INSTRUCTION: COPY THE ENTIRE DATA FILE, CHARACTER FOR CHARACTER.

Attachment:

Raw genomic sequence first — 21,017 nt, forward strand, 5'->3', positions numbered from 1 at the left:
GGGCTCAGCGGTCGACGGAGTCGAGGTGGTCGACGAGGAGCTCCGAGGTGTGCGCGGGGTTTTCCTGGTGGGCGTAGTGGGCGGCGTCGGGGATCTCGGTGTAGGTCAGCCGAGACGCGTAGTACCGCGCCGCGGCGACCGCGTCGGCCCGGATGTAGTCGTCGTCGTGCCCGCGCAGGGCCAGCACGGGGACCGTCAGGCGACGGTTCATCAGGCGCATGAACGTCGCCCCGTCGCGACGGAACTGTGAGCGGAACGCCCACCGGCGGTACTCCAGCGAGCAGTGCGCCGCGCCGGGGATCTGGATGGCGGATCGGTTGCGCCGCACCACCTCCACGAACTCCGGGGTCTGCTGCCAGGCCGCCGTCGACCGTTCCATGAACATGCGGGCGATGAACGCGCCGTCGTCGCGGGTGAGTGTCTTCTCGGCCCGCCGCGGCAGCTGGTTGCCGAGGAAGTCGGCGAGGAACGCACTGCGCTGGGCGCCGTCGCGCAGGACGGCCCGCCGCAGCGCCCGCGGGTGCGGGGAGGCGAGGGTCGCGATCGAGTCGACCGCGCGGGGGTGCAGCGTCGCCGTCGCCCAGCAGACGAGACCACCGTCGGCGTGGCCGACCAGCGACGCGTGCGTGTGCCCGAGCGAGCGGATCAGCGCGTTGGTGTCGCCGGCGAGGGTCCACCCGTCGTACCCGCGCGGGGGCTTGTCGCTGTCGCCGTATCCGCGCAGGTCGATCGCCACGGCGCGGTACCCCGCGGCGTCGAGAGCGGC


Raw genomic sequence first — 21,017 nt, forward strand, 5'->3', positions numbered from 1 at the left:
GGGCTCAGCGGTCGACGGAGTCGAGGTGGTCGACGAGGAGCTCCGAGGTGTGCGCGGGGTTTTCCTGGTGGGCGTAGTGGGCGGCGTCGGGGATCTCGGTGTAGGTCAGCCGAGACGCGTAGTACCGCGCCGCGGCGACCGCGTCGGCCCGGATGTAGTCGTCGTCGTGCCCGCGCAGGGCCAGCACGGGGACCGTCAGGCGACGGTTCATCAGGCGCATGAACGTCGCCCCGTCGCGACGGAACTGTGAGCGGAACGCCCACCGGCGGTACTCCAGCGAGCAGTGCGCCGCGCCGGGGATCTGGATGGCGGATCGGTTGCGCCGCACCACCTCCACGAACTCCGGGGTCTGCTGCCAGGCCGCCGTCGACCGTTCCATGAACATGCGGGCGATGAACGCGCCGTCGTCGCGGGTGAGTGTCTTCTCGGCCCGCCGCGGCAGCTGGTTGCCGAGGAAGTCGGCGAGGAACGCACTGCGCTGGGCGCCGTCGCGCAGGACGGCCCGCCGCAGCGCCCGCGGGTGCGGGGAGGCGAGGGTCGCGATCGAGTCGACCGCGCGGGGGTGCAGCGTCGCCGTCGCCCAGCAGACGAGACCACCGTCGGCGTGGCCGACCAGCGACGCGTGCGTGTGCCCGAGCGAGCGGATCAGCGCGTTGGTGTCGCCGGCGAGGGTCCACCCGTCGTACCCGCGCGGGGGCTTGTCGCTGTCGCCGTATCCGCGCAGGTCGATCGCCACGGCGCGGTACCCCGCGGCGTCGAGAGCGGC